John Hanly & Co Ltd was established in 1893. The company has always been under the management of the Hanly family and the current managing director, Brian Hanly is the fourth generation.
Before moving to Ballyartella outside Nenagh, Denis Hanly and his son John operated a number of handlooms in South County Tipperary, approx 40 miles from Nenagh. In 1893 they moved their machinery to Ballyartella in the North of the county. They took over a vacant mill beside the Nenagh River and a large wheel provided the power necessary to operate the machinery.
The business expanded to spinning and carding, the main products being flannels and blankets. At that time, all products were sold within Ireland and the UK under the guidance of the founder’s son, John Hanly who became Managing Director.
Business continued in this way for many years. Local farmers brought their fleeces to the mill for purchase. Spinning, carding and weaving took place within the six-storey mill.
Planning a trip to Ireland? Forget Dublin and Cork. If you want to immerse yourself in the rich, millennia-old history of Ireland, you should head for County Tipperary. County Tipperary is home to some of the country’s greatest and oldest historical treasures.
Ireland is home to hundreds of castles, but few are as well-preserved as Cahir
Castle. This early 12th century castle is located on a small island within Cahir town centre. Most of the castle is open for exploration, so you’re free to explore at your own pace. Since the famous Rock of Cashel about half an hour away, big crowds aren’t usually a problem at Cahir.
After you leave Cahir Castle, don’t miss the Swiss Cottage, located just 2 km away. This quaint thatched cottage, located in the Clogheen countryside, combines rural and royal. Have you ever seen a thatched country cottage with a lavish spiral staircase? You will when you visit the Swiss Cottage. Though in disrepair as recently as the late 1990s, the Swiss Cottage has since been fully restored according to its original décor. Make sure to plan your visit for the first Wednesday of the month for free entry.
Cashmere has always been synonymous with luxury and comfort. Made from the fleece of the cashmere goat found in Turkey, Iran, Iraq, Mongolia and China, the earliest documented use of cashmere can be traced back to as early as the 14th century.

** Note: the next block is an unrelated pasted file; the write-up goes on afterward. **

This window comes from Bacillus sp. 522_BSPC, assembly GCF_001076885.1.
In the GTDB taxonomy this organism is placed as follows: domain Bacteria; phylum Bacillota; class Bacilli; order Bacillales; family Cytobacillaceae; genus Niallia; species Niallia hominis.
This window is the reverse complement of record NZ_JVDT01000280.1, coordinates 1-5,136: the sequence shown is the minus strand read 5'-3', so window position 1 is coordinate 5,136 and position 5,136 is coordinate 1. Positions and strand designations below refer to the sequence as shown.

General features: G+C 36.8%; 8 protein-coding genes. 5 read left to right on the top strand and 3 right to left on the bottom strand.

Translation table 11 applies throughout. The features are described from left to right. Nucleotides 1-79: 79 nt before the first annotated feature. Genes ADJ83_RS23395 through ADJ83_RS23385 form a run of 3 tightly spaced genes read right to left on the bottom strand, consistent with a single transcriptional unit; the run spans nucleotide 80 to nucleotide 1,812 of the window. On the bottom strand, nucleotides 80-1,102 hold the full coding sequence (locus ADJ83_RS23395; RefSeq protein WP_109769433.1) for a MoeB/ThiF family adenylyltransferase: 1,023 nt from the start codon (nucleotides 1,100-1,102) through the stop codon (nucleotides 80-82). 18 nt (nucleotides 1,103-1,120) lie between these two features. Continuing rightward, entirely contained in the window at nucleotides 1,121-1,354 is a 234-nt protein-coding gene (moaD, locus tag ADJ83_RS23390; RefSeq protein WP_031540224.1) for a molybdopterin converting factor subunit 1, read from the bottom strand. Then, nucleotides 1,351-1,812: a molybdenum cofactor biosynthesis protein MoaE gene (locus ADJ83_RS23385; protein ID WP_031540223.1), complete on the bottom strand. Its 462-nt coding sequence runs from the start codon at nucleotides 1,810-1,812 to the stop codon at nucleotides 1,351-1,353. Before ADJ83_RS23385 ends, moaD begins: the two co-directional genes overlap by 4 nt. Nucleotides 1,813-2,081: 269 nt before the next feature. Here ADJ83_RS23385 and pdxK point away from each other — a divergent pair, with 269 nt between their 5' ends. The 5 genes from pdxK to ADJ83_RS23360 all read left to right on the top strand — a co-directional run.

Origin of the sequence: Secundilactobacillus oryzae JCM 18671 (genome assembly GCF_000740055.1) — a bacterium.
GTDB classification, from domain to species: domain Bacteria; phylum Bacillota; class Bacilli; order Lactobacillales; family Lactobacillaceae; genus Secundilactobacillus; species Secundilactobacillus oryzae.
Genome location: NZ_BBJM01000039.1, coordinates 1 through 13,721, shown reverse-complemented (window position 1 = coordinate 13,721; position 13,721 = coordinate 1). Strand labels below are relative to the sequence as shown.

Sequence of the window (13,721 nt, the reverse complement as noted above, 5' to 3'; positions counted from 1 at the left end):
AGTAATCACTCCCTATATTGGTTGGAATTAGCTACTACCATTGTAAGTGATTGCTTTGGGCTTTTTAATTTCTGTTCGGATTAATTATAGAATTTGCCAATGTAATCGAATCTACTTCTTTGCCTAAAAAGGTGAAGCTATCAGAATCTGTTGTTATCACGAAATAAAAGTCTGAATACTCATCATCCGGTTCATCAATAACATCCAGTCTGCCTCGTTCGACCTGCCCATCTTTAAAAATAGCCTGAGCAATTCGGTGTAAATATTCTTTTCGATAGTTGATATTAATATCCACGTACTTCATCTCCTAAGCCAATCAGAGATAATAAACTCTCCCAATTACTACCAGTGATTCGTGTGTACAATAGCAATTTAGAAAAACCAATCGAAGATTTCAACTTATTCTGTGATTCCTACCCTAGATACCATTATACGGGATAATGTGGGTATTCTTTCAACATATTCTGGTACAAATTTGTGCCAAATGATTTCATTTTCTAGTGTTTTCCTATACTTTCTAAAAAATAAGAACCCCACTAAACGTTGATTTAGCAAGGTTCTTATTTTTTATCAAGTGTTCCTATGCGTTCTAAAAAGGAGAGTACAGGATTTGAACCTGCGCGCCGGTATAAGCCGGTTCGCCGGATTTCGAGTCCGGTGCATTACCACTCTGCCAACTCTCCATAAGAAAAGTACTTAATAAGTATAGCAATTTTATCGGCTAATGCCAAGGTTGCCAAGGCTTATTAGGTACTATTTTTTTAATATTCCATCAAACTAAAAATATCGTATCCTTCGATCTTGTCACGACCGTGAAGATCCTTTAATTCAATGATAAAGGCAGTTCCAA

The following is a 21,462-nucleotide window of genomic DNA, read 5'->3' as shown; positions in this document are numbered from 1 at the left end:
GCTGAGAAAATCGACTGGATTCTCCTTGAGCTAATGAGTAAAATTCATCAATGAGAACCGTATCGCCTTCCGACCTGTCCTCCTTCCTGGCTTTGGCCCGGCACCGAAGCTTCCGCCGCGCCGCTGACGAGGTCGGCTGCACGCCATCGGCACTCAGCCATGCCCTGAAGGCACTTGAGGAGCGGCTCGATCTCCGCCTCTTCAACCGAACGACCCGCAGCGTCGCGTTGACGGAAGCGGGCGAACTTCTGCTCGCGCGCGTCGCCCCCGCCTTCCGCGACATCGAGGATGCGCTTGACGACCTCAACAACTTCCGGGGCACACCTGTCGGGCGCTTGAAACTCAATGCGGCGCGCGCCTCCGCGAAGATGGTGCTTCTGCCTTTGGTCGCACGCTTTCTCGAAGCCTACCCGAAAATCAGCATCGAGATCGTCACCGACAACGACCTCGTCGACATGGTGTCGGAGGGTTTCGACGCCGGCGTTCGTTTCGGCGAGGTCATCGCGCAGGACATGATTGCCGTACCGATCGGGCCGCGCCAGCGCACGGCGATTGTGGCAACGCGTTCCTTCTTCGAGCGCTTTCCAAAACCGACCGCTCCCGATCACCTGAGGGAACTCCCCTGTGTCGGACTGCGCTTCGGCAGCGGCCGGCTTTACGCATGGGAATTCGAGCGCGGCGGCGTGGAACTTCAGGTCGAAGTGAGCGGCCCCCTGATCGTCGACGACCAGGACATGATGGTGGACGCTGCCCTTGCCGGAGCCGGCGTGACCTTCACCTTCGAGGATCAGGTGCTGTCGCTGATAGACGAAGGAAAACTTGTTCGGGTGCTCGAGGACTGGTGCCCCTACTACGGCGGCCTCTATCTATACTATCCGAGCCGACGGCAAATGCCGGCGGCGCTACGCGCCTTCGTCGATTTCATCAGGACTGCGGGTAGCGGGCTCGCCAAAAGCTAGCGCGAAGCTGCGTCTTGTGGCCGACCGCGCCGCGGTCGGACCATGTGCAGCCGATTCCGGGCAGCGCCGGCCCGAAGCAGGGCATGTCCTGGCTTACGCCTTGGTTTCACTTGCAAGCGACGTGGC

To produce enough cashmere for a single scarf, a goat usually needs a year. The long and smooth fibres are combed from underneath the chin and selected based on quality, after which the hairs are cleaned and spun into a filament which can be woven or knitted. Due to the specifics of the cashmere goat’s hair, the cashmere is much thicker, softer and more isothermal than a sheep’s wool. The allure of cashmere has much to do with its origins: the cashmere goats inhabit areas with extreme weather conditions such – in the cold, dry and tough terrains of Mongolia, winters can easily hit temperatures of around 45 degrees below zero. There is a saying that the harder the goat is, the softer the cashmere is.
The tweed cap has been thrust into the spotlight in the last few decades. It has been adopted as a fashion trend by many high profile celebrities after a few decades of obscurity. We have previously written about the history of the flat cap, but as this trend shows no sign of relenting anytime soon, let’s delve deeper into the origins of this classic piece!Continue reading →
The 1950’s were an interesting time for fashion with the focus firmly on glamour and silhouette. With the end of the Second World War and rationing also came the rise of the teenager. Where previously this age bracket had sought to dress like their parents, they were now breaking free of dowdy clothing and differentiating themselves from their elders. Continue reading →
Merino wool has a long and interesting history. In 1788 the first sheep were introduced to Australia. 70 sheep were taken on the journey but over half did not survive the first few months in their new home. These sheep were neither hardy nor producing particularly good wool. Continue reading →
Sheep are not generally the most commonly referenced fictional animals. However, throughout the last few decades, there have been several fictitious sheep that have caught the attention of the nation – and rightly so! Continue reading →
Wool is a widely popular and sustainable fibre that is used all over the world. When it comes to Iran, wool is the oldest fibre that has been used for textile production. Several important archaeological discoveries have confirmed the fact that goats and sheep were utilised in this way as far back as 6500 BC, possibly before! Tools to make the process easier and more efficient have also been found, with experts believing they date back as far as 5000 BC. Continue reading →
The fashion world is gearing up for autumn, with many designers who showcased their Fall/Winter collections in February now influencing the trends seen on the high street. Wool has dominated the fashion scene, with a special focus on the poncho or cape as the must-have accessory for anyone’s winter wardrobe.
As we progress into the 125th year of existence as John Hanly & Co, we would like to take a look back at how the company started and the achievments we have made along the way! When the company was started in 1893, we primarily specialised in the production of throws and scarves. The fabrics we used were mostly mohair, lambswool, cashmere and wool. However we also occasionally used a selection of other natural fibres. Continue reading →